It was a bad sign when the emergency doctor walked me to an empty corridor to deliver the news from the ultrasound report. This baby was gone too.

I bawled, no howled, all the way home and immediately connected with the Pregnancy and Infant Loss Support Centre in Calgary. I was broken.

My husband and I knew we had to do something major if we wanted to build our family. Even though the fertility doctor said it would be reasonable to try again on our own, we made up our minds and wanted to do in vitro fertilization (IVF). He said he could treat us in a matter of weeks, but advised us to do extra pre-genetic testing (PGT-A) on the embryos we created to ensure the right balance of chromosomes.

I wanted to share my experience because I think anecdotes can be very powerful. I want anyone who may have a similar struggle to know there can be successful outcomes – and they aren’t alone. Also, assisted reproductive technology is often misunderstood and I assure you it isn’t a shortcut path to parenthood.


The IVF process starts by stimulating the ovaries to produce more eggs in a cycle. Hormones are self-injected into the abdomen for several days before the mature eggs can be taken out in what’s called an egg-retrieval surgery. The eggs are immediately fertilized in the lab and embryologists monitor their development typically over five days.

In our case, we had 20 eggs retrieved, 17 fertilized right away, but seven embryos survived to the fifth day. Even with that dramatic drop-off, this is considered a great success as IVF can be “a numbers game.”

Just a few cells from those embryos were biopsied and shipped to a genetic testing centre in the USA. It found four of our embryos were chromosomally balanced! This meant we had four opportunities to achieve pregnancy with embryos that were likely to have the genetic information to become a healthy baby.

The next step is called a frozen embryo transfer (FET). In a quick appointment, one embryo was carefully placed inside my uterus. The embryologist explained it was graded high quality, and the procedure went off without any complications.


Just 12 days later, we got a phone call from the clinic: “Congratulations! You are pregnant! The expected due date is in February 2024.”

To have a positive pregnancy result after one IVF cycle followed by one FET cycle is the ideal scenario. Every single day of my pregnancy was filled with gratitude for such a quick progression. It also helped erase my feelings of failure. After repeated devastation, this fertility treatment finally restored my hope.

CTV Calgary reporter Stephanie Thomas seen here with her new daughter Evelyn Rhea Thomas. (Photo courtesy Stephanie Thomas)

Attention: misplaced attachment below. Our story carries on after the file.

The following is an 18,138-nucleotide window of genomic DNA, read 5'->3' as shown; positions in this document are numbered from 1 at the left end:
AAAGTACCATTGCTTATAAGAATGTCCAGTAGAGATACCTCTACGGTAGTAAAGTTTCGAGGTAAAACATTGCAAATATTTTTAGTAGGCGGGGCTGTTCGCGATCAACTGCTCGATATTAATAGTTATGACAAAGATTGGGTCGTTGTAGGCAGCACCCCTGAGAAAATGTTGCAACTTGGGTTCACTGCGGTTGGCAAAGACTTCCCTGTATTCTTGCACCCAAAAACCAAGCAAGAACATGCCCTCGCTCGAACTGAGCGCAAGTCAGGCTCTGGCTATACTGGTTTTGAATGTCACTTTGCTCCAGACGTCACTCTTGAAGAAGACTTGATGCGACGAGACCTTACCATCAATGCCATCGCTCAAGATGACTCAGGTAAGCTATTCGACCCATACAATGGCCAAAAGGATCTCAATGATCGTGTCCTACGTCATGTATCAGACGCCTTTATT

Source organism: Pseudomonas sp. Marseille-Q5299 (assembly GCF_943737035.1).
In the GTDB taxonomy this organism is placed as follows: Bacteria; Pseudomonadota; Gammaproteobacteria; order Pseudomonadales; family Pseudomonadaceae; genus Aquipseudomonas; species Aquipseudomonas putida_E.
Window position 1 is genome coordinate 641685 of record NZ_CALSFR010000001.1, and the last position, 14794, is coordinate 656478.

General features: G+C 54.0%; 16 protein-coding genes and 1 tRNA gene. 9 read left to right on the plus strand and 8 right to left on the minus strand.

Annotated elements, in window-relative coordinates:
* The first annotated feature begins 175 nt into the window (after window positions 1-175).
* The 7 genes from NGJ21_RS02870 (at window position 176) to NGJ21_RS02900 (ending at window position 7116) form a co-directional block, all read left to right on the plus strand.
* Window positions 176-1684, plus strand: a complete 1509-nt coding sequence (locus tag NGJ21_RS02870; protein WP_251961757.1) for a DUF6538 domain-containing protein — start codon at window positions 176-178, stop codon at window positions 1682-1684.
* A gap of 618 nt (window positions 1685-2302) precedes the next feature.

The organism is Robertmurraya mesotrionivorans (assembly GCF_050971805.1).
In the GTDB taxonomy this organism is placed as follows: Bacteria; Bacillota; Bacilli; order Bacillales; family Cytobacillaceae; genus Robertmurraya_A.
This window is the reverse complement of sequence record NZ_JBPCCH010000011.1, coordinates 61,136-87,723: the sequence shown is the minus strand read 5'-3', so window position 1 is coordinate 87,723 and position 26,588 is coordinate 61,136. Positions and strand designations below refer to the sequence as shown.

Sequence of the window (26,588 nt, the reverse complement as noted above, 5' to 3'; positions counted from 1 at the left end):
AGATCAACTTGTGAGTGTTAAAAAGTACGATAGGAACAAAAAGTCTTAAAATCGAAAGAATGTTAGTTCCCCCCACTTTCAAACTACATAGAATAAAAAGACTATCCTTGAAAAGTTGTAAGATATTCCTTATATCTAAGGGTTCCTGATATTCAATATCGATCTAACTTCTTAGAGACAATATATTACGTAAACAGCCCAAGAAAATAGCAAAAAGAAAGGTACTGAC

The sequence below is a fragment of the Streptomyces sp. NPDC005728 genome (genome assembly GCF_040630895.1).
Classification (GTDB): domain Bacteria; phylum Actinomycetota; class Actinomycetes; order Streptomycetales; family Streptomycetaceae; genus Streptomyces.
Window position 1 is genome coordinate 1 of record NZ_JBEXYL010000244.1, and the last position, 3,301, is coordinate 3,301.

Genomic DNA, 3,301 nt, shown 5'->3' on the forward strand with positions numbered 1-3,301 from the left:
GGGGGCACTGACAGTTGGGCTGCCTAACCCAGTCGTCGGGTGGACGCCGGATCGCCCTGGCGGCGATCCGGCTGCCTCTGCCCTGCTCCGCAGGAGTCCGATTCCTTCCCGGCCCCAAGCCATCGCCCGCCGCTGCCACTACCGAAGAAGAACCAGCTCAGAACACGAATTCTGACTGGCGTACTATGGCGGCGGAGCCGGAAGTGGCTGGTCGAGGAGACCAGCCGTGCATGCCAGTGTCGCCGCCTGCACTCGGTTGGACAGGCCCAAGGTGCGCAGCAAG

As a journalist, I often meet families after tragedy as they turn their “pain into purpose.” They become advocates in hopes to help others avoid similar pain. It helps with their healing. They also press for better research, more answers, and often get results.

So I hope I can do the same by sharing our story. Reproductive science and medicine has a long way to go to address why recurrent pregnancy loss most often goes unexplained. While I’m at peace with our past, to be “just unlucky” is not good enough. No one else should go through what we went through.

However, I want to share our positive experience with assisted reproductive technology and IVF for others who may wind up at a fertility treatment centre. It required diligence, plenty of trust in multiple medical professionals along the way, all at a large out-of-pocket expense.

But it was so worth it. We were on our way to becoming parents. I’d ached to become a mother for so long. I was overjoyed at every positive scan or appointment during the pregnancy and nothing felt routine.

Just a short time ago, when we weren’t sure if it would ever happen for us.

Now we are facing a beautiful new reality that it’s finally our time.

Editor’s note: On Feb. 18, 2024 Evelyn Rhea Thomas was born at 10:07 a.m. A happy coincidence on Alberta’s Family Day Long Weekend.


As journalists, we often come across a story, person, place or situation that leaves a lasting impression and we wish we could share more with our viewers than the 90 seconds television allows.

Postscript gives us a place to present those little extras and dig a little deeper into those stories that most interest Albertans.

We are pleased to share the more memorable moments from some of our most experienced reporters and anchors with our viewers. Top Stories

Stay Connected